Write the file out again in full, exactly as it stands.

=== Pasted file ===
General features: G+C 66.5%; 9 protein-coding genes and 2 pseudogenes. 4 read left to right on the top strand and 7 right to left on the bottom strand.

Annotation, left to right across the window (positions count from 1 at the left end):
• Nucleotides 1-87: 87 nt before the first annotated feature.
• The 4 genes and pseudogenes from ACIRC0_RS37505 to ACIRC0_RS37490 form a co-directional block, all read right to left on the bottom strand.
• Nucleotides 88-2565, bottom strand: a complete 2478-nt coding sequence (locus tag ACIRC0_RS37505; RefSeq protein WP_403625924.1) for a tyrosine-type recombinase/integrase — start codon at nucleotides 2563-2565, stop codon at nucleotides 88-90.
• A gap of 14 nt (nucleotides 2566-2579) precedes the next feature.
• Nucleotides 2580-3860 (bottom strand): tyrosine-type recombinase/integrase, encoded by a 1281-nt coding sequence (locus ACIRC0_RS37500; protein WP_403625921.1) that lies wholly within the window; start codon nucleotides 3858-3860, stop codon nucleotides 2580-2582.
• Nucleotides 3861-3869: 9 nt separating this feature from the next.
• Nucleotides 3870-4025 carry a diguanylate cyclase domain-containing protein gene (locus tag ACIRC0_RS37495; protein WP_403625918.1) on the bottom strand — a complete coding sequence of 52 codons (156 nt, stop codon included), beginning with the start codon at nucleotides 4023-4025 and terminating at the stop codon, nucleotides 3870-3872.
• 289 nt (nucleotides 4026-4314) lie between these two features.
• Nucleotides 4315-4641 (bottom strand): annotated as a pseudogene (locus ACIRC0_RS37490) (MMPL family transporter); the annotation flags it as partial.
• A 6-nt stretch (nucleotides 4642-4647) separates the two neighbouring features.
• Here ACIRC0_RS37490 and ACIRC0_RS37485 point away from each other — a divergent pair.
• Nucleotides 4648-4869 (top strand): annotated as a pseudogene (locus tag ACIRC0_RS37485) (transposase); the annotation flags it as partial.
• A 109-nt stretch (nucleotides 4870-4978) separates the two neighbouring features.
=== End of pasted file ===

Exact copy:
General features: G+C 66.5%; 9 protein-coding genes and 2 pseudogenes. 4 read left to right on the top strand and 7 right to left on the bottom strand.

Annotation, left to right across the window (positions count from 1 at the left end):
• Nucleotides 1-87: 87 nt before the first annotated feature.
• The 4 genes and pseudogenes from ACIRC0_RS37505 to ACIRC0_RS37490 form a co-directional block, all read right to left on the bottom strand.
• Nucleotides 88-2565, bottom strand: a complete 2478-nt coding sequence (locus tag ACIRC0_RS37505; RefSeq protein WP_403625924.1) for a tyrosine-type recombinase/integrase — start codon at nucleotides 2563-2565, stop codon at nucleotides 88-90.
• A gap of 14 nt (nucleotides 2566-2579) precedes the next feature.
• Nucleotides 2580-3860 (bottom strand): tyrosine-type recombinase/integrase, encoded by a 1281-nt coding sequence (locus ACIRC0_RS37500; protein WP_403625921.1) that lies wholly within the window; start codon nucleotides 3858-3860, stop codon nucleotides 2580-2582.
• Nucleotides 3861-3869: 9 nt separating this feature from the next.
• Nucleotides 3870-4025 carry a diguanylate cyclase domain-containing protein gene (locus tag ACIRC0_RS37495; protein WP_403625918.1) on the bottom strand — a complete coding sequence of 52 codons (156 nt, stop codon included), beginning with the start codon at nucleotides 4023-4025 and terminating at the stop codon, nucleotides 3870-3872.
• 289 nt (nucleotides 4026-4314) lie between these two features.
• Nucleotides 4315-4641 (bottom strand): annotated as a pseudogene (locus ACIRC0_RS37490) (MMPL family transporter); the annotation flags it as partial.
• A 6-nt stretch (nucleotides 4642-4647) separates the two neighbouring features.
• Here ACIRC0_RS37490 and ACIRC0_RS37485 point away from each other — a divergent pair.
• Nucleotides 4648-4869 (top strand): annotated as a pseudogene (locus tag ACIRC0_RS37485) (transposase); the annotation flags it as partial.
• A 109-nt stretch (nucleotides 4870-4978) separates the two neighbouring features.